Boots on the ground in Iraq, or not?

While the Middle East Institute published my piece on confronting the Islamic State in Syria today (see also below), The Hill published one on doing the same in Iraq:

Vice President Biden claimed late last month that the Islamic State in Iraq and the Levant (ISIL) “can be routed by local forces without U.S. boots on the ground.” He cites as evidence the Kurdish peshmerga and Iraqi army recovery of the Mosul Dam from ISIL.

But a military operation to recover a big, fixed installation in an unpopulated area is far easier than retaking Mosul, a city of about 2 million (the second largest in Iraq, after Baghdad). ISIL has deep roots in Mosul, which it had ruled at night for some time before it frightened off the Iraqi police and army in the daytime. ISIL has held at least parts of Fallujah and other towns in Anbar province since the beginning of the year, eradicating local resistance and established governing structures that are arguably doing better than the Iraqi government in delivering services. ISIL captured Tikrit more recently, but it is proving difficult for the Iraqi security forces to retake it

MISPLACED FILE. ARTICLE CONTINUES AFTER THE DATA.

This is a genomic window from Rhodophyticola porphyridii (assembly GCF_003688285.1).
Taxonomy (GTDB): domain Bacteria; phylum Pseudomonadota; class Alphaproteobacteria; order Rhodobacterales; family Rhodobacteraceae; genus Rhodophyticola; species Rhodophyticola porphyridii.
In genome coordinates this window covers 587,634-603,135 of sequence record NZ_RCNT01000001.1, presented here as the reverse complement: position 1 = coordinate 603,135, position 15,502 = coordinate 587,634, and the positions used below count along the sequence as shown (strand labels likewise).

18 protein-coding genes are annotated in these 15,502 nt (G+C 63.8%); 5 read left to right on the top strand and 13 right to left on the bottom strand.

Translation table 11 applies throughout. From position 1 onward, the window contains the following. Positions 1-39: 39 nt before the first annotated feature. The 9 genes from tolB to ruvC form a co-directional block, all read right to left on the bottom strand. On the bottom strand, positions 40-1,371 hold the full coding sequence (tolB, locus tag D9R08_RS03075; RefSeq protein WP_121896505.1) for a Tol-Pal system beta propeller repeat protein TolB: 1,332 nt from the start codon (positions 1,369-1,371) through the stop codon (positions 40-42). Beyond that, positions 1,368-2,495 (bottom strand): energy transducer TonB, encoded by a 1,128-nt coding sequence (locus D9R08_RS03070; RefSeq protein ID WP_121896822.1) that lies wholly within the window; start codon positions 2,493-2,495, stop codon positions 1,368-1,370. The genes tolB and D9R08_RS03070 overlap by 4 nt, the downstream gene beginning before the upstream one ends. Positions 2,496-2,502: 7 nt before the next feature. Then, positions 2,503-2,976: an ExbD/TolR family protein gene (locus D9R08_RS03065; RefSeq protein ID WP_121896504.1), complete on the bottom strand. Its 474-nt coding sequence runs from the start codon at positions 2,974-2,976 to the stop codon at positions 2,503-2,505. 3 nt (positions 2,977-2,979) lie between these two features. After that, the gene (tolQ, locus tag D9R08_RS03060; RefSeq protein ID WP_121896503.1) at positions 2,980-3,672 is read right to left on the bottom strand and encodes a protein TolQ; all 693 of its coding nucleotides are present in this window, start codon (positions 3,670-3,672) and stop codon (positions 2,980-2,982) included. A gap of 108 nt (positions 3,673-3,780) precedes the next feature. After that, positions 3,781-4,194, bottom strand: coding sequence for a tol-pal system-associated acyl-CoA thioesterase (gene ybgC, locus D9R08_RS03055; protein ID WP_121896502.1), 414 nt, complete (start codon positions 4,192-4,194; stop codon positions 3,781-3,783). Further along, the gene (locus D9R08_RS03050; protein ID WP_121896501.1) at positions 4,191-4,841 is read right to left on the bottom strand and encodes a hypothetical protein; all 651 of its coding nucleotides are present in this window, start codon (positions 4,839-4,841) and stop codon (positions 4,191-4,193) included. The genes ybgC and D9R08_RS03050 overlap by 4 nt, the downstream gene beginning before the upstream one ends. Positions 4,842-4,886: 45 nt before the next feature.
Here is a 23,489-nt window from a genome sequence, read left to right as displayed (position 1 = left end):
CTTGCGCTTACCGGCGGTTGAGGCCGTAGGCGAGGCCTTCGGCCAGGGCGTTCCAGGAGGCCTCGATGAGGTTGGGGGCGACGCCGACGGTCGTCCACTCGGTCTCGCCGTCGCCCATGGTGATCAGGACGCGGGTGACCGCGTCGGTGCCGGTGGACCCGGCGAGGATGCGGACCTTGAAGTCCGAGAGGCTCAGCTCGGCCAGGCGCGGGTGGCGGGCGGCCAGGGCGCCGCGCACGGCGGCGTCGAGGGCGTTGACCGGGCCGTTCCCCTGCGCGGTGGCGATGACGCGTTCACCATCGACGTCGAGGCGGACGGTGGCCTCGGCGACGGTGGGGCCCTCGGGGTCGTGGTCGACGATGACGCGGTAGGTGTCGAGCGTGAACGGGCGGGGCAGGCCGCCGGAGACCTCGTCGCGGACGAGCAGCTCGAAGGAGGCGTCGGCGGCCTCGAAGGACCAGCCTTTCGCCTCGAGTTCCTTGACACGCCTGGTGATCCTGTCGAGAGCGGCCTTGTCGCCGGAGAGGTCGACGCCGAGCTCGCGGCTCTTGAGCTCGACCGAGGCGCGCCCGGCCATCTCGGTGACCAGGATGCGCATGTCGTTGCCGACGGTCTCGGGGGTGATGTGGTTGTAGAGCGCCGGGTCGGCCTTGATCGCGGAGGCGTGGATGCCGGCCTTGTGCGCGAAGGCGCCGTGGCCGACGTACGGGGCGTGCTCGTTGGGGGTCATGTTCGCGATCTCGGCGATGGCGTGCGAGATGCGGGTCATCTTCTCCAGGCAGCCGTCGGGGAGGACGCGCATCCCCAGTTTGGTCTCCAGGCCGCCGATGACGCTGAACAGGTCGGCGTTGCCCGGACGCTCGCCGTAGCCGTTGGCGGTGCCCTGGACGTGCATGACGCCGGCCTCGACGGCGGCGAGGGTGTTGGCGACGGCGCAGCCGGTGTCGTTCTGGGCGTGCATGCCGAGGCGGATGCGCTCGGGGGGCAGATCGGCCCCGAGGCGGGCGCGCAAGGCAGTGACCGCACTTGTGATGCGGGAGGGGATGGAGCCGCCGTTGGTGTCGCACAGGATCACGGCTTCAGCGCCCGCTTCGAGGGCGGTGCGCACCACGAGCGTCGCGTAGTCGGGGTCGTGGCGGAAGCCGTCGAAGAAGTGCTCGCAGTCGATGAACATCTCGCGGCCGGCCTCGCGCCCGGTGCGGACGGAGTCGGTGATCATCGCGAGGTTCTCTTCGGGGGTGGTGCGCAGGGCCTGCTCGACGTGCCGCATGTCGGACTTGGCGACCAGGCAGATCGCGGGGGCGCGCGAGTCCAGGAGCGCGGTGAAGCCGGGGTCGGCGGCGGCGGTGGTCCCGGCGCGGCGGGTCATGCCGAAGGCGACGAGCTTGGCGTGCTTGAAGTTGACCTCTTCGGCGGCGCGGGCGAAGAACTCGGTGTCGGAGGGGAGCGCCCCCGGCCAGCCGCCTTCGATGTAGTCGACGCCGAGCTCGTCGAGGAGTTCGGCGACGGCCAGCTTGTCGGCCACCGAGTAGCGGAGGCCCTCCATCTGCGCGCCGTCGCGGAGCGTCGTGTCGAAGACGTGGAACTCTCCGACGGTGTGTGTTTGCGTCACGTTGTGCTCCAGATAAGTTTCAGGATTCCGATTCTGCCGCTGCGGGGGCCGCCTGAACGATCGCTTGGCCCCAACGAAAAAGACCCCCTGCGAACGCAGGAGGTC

To roll back ISIL…

To read more, go here.
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Obama Needs Both a Peace and a War Plan

The Middle East Institute ran this piece on its website today:

Last week, President Obama said that he has no strategy yet to confront the Islamic State (IS) in Syria.  He was attempting to counter speculation about American bombing of IS targets there.  It had been rumored that the President wanted to decide on a war plan by the end of the week.